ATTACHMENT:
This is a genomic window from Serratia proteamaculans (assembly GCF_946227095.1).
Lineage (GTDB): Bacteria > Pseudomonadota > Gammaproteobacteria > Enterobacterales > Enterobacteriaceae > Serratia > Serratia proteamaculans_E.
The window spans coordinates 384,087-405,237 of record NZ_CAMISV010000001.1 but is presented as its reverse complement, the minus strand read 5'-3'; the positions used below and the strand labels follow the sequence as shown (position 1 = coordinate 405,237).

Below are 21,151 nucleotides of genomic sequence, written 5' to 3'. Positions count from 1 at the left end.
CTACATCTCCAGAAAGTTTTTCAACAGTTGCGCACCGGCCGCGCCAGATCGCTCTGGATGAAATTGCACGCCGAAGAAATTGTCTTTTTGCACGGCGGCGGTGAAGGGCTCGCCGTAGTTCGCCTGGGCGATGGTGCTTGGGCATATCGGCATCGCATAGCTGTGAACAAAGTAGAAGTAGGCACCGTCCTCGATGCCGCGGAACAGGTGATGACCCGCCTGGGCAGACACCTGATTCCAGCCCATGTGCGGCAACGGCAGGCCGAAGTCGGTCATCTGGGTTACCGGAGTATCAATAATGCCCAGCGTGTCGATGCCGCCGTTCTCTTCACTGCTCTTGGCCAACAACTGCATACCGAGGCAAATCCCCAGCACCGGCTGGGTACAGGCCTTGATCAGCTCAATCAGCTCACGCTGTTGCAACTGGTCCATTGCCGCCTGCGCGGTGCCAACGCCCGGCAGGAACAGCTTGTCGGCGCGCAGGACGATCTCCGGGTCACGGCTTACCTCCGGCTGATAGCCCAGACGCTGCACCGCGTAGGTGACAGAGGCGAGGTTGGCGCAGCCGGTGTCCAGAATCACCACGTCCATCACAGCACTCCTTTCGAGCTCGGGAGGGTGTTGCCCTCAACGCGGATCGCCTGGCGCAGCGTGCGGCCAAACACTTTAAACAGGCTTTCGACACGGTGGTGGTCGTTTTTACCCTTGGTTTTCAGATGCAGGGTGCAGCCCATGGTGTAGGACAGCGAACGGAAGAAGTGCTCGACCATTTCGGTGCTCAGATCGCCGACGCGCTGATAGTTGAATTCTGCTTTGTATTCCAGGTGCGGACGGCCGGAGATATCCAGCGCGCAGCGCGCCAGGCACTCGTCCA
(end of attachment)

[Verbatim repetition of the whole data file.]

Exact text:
This is a genomic window from Serratia proteamaculans (assembly GCF_946227095.1).
Lineage (GTDB): Bacteria > Pseudomonadota > Gammaproteobacteria > Enterobacterales > Enterobacteriaceae > Serratia > Serratia proteamaculans_E.
The window spans coordinates 384,087-405,237 of record NZ_CAMISV010000001.1 but is presented as its reverse complement, the minus strand read 5'-3'; the positions used below and the strand labels follow the sequence as shown (position 1 = coordinate 405,237).

Below are 21,151 nucleotides of genomic sequence, written 5' to 3'. Positions count from 1 at the left end.
CTACATCTCCAGAAAGTTTTTCAACAGTTGCGCACCGGCCGCGCCAGATCGCTCTGGATGAAATTGCACGCCGAAGAAATTGTCTTTTTGCACGGCGGCGGTGAAGGGCTCGCCGTAGTTCGCCTGGGCGATGGTGCTTGGGCATATCGGCATCGCATAGCTGTGAACAAAGTAGAAGTAGGCACCGTCCTCGATGCCGCGGAACAGGTGATGACCCGCCTGGGCAGACACCTGATTCCAGCCCATGTGCGGCAACGGCAGGCCGAAGTCGGTCATCTGGGTTACCGGAGTATCAATAATGCCCAGCGTGTCGATGCCGCCGTTCTCTTCACTGCTCTTGGCCAACAACTGCATACCGAGGCAAATCCCCAGCACCGGCTGGGTACAGGCCTTGATCAGCTCAATCAGCTCACGCTGTTGCAACTGGTCCATTGCCGCCTGCGCGGTGCCAACGCCCGGCAGGAACAGCTTGTCGGCGCGCAGGACGATCTCCGGGTCACGGCTTACCTCCGGCTGATAGCCCAGACGCTGCACCGCGTAGGTGACAGAGGCGAGGTTGGCGCAGCCGGTGTCCAGAATCACCACGTCCATCACAGCACTCCTTTCGAGCTCGGGAGGGTGTTGCCCTCAACGCGGATCGCCTGGCGCAGCGTGCGGCCAAACACTTTAAACAGGCTTTCGACACGGTGGTGGTCGTTTTTACCCTTGGTTTTCAGATGCAGGGTGCAGCCCATGGTGTAGGACAGCGAACGGAAGAAGTGCTCGACCATTTCGGTGCTCAGATCGCCGACGCGCTGATAGTTGAATTCTGCTTTGTATTCCAGGTGCGGACGGCCGGAGATATCCAGCGCGCAGCGCGCCAGGCACTCGTCCA